Big pharmaceutical companies are raking in a cool $3 billion a year selling products like Sudafed (Johnson & Johnson), Advil Cold & Sinus (Pfizer), Allegra D (Sanofi), and Claritin D (Johnson & Johnson).
What do these products have in common?
They all contain pseudoephedrine.
They are sold over the counter.
And much of them are being used, not to relieve stuffy noses, but instead to illegally make methamphetamine. Pseudoephedrine is the necessary pharmaceutical ingredient to make meth.
Meth is a highly addictive drug that is devastating West Virginia. West Virginia Police statistics indicate that meth lab incidents have doubled this year over last.
We'll know for sure at the end of the year, but it could be that West Virginia is again shooting to the top in a very bad category -- meth lab incidents.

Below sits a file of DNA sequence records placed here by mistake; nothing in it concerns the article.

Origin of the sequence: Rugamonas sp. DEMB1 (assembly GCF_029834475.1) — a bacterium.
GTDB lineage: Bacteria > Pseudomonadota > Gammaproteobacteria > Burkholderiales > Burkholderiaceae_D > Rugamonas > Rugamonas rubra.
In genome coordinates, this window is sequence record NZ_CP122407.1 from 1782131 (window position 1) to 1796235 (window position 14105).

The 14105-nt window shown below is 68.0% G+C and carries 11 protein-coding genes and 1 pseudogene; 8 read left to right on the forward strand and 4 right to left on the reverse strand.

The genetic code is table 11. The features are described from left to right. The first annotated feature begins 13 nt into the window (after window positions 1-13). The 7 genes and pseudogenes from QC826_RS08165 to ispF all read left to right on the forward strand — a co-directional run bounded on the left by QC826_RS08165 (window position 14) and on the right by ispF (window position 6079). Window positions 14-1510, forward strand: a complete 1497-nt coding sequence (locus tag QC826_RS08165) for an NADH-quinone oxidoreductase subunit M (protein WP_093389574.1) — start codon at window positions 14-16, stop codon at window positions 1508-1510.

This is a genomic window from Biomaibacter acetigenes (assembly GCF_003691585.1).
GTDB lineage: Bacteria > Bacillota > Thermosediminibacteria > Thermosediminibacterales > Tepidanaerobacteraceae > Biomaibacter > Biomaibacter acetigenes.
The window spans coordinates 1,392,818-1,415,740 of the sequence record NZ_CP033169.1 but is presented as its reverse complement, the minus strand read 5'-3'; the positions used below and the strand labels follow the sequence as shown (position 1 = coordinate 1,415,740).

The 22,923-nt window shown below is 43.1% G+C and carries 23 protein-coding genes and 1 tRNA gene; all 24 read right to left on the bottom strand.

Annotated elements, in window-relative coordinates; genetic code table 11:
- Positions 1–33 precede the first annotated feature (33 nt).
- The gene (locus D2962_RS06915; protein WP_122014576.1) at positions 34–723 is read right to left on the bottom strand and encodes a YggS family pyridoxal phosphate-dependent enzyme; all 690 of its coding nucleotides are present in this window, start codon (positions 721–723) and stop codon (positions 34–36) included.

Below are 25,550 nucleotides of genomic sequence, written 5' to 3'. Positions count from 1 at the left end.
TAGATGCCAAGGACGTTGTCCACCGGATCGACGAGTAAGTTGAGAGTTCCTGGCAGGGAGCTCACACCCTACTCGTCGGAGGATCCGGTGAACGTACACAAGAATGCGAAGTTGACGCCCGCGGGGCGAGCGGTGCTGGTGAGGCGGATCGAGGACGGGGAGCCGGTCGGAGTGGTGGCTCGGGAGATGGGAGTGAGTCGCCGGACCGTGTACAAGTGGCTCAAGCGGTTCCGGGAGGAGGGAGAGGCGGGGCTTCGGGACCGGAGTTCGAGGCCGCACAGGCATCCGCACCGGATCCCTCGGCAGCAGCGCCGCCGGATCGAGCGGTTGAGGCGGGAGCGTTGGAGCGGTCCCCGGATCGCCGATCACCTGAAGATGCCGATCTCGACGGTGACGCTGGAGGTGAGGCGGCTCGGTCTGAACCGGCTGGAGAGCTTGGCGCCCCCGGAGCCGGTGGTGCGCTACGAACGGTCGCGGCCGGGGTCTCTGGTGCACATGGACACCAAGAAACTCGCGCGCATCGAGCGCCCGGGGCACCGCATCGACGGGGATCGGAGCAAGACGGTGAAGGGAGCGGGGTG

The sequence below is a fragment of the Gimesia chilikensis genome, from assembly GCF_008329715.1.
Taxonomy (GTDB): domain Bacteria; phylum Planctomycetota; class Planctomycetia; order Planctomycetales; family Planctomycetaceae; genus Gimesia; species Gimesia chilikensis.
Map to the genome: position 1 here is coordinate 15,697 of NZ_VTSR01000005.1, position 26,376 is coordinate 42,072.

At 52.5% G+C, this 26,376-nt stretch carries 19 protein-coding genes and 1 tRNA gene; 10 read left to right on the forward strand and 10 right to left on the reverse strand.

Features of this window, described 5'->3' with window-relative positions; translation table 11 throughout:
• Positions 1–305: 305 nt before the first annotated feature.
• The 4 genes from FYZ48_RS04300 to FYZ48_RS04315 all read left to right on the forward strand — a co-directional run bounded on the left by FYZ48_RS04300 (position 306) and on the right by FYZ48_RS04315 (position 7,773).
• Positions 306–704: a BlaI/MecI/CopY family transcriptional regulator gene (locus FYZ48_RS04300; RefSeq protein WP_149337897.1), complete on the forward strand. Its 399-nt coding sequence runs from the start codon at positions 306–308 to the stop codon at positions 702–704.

West Virginia and Mississippi are linked in the public mind as being states with high rates of poverty -- and high rates of smoking, obesity, diabetes, binge drinking -- and meth labs.
But Mississippi recently took a public health measure that crippled its meth problem.
Mississippi joined Oregon in requiring that all pseudoephedrine purchases require a prescription from a doctor.
Why can't we do that here in West Virginia?
Because the pharmaceutical industry doesn't want to lose sales.
A recent Journal of the American Medical Association analysis estimates that anywhere from 50 percent to 90 percent of all pseudoephedrine sold in the United States is used to make meth.
So, if pseudoephedrine is put on prescription, the industry stands to lose anywhere from $1.5 billion to $2.7 billion.
It's all about profits for Big Pharma?
"I absolutely believe that," said Don Perdue (D-Wayne) last week. "I believe the industry is protecting its assets at the expense of the physical well-being of the rest of the public."
In 2011, Perdue, a retired pharmacist, introduced legislation, similar to that in Oregon and Mississippi, that would put pseudoephedrine on prescription.